What else would you call a child under the age of ten working longer hours, with less breaks than adults are allowed to in this country for starvation wages? Before you rush to say it's not so bad, inform yourself on their conditions and ask the question - would I want this for my little son/daughter, niece/nephew etc...

    Our society measures success by how much people consume, the labels they wear etc. but this comes at a human cost. So perhaps we should judge people by their ethics. By how much restraint they show in the face of all this pressure to buy, to have, to own.

    Diogenes of Sinope, the cynic philospher made it a point of honour to move in the opposite direction.
    He owned next to nothing but he did have a bowl and a cup. Then one day he saw someone pouring his lentils directly onto a piece of bread, so the threw away his bowl. The next day he saw a person scopping water up with his hands and he threw away his cup.

    OK, he was at the other extreme of the spectrum, but perhaps he has something to teach us...

    Or how about Jesus?

    "Is not life more than food and the body more than clothing?
    So why do you worry about clothing?
    Consider the lilies of the field, how they grow: they neither toil nor spin; and yet I say to you that even Solomon in all his glory was not arrayed like one of these. "

    Perhaps it's just time to stop playing the industry's game and step away from this conveyor belt of exploitation.

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  4. Nice and conversation provoking writings :) It would be great if only we could do this what your're writing....But at least I can't afford to do only ethical choises because products which are ethically operated are unfortunately very expencive especially here in Finland And I have a small salary and a small budget wiht consumer goods...

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    Replies
    1. Thank you so much for your comments Amethyst. Yes, I do agree that these products are much more expensive to buy, especially as we are all in an economic downturn. We all have to budget carefully regardless to how much we earn.

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  5. The reality is we are being squeezed from all angles. Social responsibility is all well and good but where and how will you take this action whilst maintaining the life style that you want. If you look at shampoo for example if you go to Asda and try to find one that is socially responsible you might be looking for a while and when you find it the price will be excessive. So you try to find a independent shop and you find they no longer exist or you can't park your car to get in. The way things are now, to be responsible you need to have capital and people are home brand shopping these days. People are not asking the questions no more because the shopping list is not getting any smaller and the wallet is not getting any bigger. It is the price you pay for being poor, having the lower standard of living, less choice, fewer opportunities to support the cause you want to. There is a price to pay for everything. It is terrible if you think about it, but good quality organic, free trade, responsible products are only affordable to the minted.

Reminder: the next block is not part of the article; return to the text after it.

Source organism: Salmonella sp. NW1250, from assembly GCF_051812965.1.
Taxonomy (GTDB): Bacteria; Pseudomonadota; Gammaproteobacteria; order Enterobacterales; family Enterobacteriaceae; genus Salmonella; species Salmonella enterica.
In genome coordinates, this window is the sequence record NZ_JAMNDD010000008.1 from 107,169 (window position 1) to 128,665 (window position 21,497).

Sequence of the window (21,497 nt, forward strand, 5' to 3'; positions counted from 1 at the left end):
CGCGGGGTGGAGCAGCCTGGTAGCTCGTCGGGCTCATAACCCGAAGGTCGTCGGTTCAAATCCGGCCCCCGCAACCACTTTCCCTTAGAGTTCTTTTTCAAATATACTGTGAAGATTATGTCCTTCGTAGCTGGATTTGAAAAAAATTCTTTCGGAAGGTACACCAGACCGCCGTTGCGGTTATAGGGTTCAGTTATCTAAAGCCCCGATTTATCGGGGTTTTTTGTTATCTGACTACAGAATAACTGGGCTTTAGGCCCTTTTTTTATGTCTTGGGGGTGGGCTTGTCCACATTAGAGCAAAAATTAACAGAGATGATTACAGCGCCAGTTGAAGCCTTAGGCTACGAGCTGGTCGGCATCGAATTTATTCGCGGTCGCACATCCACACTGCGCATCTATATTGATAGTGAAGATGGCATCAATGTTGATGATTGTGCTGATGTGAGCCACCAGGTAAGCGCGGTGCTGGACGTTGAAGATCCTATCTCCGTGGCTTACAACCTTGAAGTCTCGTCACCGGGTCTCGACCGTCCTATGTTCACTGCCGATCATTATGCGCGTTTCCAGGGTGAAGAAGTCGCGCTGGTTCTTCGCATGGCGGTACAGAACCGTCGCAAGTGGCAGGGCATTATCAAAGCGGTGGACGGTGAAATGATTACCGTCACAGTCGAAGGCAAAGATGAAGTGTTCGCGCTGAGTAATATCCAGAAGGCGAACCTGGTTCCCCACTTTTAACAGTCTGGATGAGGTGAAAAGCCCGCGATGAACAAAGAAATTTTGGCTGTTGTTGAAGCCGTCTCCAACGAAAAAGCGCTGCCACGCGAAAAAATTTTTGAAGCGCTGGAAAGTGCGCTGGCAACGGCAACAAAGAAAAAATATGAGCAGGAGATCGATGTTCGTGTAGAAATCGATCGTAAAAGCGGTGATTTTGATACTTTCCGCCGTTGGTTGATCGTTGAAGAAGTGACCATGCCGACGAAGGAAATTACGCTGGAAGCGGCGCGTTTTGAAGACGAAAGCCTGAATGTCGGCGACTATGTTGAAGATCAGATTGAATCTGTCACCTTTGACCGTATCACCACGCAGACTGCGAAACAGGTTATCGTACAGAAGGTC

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    Replies
    1. Marcus. Thanks for your comments.
      I agree in part with what you stated but as for "how will you take this action whilst maintaining the life style that you want", makes me a little curious. Is it the lifestyle you want or the life style you need and can afford?
      I fully understand people in situations of having to budget on a daily basis to get by in life and therefore cannot afford to pay for 'fairtrade' products as an example. But to be fair, to be socially responsible does not always mean you have to have a great amount of capital. For instance, what would it cost to put litter in the bin, or not buy excessive amounts of food whilst shopping, knowing that by the end of the week it will go to waste? I once worked for a company that every evening gave all their sandwiches that didn't sell to the homeless. A majority of companies actually throw products away, this is socially irresponsible.

      If you lived in an area with a choice of banks, what would it cost you to do some research before putting your wages or state benefits into it?
      Do we ever take any advantage when a 'fairtrade' product is on sale, or the price has been reduced even if it is for a short period? or do we carry on mindlessly buying the 'home brand' product.
      Yes, life is very hard for a lot of people right now but social responsibility does not always come with a price tag. Thanks again for your comment.